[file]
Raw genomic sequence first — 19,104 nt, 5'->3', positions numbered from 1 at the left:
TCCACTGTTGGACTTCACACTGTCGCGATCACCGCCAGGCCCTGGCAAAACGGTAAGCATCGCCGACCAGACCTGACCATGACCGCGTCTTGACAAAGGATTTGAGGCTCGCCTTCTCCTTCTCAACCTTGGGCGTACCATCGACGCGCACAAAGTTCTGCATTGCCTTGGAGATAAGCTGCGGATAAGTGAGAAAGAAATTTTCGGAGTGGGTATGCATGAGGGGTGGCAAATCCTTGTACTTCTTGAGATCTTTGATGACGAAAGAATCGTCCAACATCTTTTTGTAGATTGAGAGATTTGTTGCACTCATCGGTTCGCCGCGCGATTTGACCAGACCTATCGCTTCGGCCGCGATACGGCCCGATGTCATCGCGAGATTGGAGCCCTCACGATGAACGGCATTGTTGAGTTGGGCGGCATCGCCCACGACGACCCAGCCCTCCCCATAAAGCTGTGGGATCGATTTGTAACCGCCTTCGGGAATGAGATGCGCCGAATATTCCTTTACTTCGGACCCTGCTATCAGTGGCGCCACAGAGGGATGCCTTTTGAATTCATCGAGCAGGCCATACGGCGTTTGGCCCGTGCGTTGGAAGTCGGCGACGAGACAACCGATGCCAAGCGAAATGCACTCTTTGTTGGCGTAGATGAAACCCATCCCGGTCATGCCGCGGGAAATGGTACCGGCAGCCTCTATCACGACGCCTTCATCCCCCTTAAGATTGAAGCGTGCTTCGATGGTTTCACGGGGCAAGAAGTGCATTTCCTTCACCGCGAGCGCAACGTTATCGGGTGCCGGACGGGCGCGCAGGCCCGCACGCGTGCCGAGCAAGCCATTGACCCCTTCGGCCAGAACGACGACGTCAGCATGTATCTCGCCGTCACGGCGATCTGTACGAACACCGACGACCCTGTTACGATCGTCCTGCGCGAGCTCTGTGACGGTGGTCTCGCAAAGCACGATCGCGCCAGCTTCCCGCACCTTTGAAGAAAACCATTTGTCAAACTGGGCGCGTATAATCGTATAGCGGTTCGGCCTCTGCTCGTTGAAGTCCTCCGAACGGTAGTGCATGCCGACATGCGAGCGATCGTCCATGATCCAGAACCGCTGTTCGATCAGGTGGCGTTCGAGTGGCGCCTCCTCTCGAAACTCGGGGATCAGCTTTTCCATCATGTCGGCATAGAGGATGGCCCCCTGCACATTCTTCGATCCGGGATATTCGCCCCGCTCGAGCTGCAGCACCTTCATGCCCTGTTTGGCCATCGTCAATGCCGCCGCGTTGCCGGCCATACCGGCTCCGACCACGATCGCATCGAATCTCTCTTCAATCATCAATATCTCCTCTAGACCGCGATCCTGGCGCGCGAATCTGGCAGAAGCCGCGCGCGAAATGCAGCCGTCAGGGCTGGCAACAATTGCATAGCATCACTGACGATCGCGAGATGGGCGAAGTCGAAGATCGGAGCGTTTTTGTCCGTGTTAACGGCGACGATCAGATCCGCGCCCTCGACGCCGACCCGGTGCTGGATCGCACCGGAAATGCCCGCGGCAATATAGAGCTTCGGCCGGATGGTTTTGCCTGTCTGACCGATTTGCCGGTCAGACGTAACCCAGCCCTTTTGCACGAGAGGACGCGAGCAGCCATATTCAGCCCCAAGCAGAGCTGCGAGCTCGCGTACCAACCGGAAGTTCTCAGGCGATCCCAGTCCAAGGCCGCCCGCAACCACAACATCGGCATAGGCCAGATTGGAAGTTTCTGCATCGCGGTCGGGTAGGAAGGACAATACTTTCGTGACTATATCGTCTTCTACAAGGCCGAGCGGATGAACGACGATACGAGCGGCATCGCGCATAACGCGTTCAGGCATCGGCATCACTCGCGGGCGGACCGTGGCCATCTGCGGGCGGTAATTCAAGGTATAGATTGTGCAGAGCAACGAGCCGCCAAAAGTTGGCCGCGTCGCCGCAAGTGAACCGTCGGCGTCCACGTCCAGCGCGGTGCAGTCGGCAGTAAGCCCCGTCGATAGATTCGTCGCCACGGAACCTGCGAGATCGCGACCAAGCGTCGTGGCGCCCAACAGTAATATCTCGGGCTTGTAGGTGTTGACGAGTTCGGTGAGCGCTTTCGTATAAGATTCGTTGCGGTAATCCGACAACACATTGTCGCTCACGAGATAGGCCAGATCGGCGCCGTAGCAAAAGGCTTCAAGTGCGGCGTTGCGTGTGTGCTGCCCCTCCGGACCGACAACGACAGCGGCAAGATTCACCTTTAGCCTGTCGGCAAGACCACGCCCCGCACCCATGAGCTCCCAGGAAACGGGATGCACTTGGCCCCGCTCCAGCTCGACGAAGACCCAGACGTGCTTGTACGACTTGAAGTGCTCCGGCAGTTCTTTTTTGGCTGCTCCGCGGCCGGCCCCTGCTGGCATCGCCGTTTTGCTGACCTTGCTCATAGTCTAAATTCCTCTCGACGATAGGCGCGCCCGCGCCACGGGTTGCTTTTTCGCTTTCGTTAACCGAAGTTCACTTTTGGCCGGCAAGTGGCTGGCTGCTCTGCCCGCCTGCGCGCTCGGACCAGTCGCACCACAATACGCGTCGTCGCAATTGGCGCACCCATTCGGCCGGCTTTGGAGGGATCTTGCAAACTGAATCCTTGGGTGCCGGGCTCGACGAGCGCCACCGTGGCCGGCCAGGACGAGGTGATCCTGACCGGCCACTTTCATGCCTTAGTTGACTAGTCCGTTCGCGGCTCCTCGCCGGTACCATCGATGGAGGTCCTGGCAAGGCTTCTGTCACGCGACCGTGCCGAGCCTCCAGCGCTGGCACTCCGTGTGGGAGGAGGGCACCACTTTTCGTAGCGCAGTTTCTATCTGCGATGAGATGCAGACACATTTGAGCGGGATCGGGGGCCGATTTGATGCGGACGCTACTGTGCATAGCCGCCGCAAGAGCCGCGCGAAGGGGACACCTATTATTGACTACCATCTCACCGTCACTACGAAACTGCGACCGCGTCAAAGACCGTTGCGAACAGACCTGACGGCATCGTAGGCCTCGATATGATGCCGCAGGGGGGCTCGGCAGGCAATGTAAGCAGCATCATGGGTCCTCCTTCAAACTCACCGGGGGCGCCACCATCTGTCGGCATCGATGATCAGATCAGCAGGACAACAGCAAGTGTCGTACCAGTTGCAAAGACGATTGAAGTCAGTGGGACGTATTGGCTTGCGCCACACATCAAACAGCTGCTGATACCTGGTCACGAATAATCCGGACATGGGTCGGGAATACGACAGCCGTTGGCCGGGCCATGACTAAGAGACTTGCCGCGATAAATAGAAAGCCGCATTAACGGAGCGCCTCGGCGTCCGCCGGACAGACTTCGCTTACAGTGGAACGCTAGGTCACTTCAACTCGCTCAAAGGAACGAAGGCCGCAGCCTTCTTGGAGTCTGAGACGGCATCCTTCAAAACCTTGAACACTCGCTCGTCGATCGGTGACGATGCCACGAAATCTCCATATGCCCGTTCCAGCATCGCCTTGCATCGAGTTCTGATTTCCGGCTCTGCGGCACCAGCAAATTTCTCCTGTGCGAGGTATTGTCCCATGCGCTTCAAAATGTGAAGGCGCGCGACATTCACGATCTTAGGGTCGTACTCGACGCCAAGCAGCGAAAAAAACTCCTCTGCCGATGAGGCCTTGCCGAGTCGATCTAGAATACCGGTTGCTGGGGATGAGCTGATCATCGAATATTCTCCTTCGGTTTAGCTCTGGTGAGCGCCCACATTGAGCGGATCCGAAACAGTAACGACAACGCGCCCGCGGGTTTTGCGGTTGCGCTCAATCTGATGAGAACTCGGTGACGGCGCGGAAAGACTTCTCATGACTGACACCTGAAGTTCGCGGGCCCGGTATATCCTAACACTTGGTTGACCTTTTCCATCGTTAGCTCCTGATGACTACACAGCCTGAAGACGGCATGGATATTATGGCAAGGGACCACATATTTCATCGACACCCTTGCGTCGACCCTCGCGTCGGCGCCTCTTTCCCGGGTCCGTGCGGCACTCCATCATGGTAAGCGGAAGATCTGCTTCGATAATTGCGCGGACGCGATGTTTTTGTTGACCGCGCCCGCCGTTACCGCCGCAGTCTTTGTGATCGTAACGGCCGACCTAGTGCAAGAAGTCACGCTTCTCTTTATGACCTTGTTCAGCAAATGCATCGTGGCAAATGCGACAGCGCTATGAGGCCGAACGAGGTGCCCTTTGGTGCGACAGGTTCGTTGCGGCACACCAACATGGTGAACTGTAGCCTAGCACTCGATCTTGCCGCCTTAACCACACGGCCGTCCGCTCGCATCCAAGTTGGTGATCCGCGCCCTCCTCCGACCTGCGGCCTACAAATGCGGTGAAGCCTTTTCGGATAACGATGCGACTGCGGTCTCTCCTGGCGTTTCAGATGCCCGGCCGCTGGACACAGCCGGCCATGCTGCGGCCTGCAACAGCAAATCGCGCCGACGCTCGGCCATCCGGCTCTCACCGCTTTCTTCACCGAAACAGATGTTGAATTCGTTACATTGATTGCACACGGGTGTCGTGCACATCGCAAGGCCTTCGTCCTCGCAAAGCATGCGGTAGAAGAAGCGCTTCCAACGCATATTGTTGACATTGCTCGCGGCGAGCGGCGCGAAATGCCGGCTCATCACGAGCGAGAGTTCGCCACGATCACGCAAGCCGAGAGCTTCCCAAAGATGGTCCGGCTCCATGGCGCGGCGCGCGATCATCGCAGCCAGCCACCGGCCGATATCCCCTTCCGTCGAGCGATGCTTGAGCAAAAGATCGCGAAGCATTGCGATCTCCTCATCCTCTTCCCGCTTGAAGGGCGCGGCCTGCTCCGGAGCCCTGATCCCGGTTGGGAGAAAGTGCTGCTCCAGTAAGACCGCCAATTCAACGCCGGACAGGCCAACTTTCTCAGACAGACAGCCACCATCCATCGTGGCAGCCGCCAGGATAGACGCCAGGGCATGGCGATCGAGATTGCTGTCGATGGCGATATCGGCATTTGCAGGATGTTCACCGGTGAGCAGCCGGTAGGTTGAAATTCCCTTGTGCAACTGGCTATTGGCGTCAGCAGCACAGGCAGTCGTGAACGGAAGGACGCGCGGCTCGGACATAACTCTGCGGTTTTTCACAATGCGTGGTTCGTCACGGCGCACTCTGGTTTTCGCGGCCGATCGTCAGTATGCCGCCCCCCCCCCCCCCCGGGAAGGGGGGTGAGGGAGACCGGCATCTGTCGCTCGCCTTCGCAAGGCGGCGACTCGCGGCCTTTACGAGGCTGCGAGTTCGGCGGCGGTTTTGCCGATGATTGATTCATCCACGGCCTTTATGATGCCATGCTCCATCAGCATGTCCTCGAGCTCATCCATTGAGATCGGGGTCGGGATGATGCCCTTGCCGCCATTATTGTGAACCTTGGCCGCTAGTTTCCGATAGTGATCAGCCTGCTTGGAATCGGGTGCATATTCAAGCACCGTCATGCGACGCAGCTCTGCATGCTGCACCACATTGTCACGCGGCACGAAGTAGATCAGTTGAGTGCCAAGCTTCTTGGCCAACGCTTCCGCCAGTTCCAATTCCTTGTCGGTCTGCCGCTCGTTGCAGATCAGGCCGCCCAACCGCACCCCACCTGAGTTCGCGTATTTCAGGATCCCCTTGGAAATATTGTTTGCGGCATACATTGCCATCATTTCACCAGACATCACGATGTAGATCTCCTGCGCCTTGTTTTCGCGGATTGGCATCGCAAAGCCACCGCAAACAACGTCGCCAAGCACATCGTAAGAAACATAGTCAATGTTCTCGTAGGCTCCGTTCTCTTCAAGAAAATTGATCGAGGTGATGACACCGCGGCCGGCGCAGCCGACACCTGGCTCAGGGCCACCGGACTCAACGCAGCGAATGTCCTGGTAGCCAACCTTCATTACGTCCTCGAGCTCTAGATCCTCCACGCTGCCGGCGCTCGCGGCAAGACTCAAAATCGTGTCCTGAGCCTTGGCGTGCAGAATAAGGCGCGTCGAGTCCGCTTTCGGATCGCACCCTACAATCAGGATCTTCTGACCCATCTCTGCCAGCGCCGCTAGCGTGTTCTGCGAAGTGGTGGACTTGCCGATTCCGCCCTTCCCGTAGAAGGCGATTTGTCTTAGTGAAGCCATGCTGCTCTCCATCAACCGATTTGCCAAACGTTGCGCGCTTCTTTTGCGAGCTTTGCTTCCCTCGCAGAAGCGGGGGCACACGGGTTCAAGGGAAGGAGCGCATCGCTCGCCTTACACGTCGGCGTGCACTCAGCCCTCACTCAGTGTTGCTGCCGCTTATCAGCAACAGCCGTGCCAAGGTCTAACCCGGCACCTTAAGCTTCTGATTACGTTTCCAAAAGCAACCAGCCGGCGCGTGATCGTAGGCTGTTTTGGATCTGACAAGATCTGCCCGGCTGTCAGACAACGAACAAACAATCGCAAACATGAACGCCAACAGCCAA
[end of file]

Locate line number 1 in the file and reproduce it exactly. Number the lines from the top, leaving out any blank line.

Raw genomic sequence first — 19,104 nt, 5'->3', positions numbered from 1 at the left: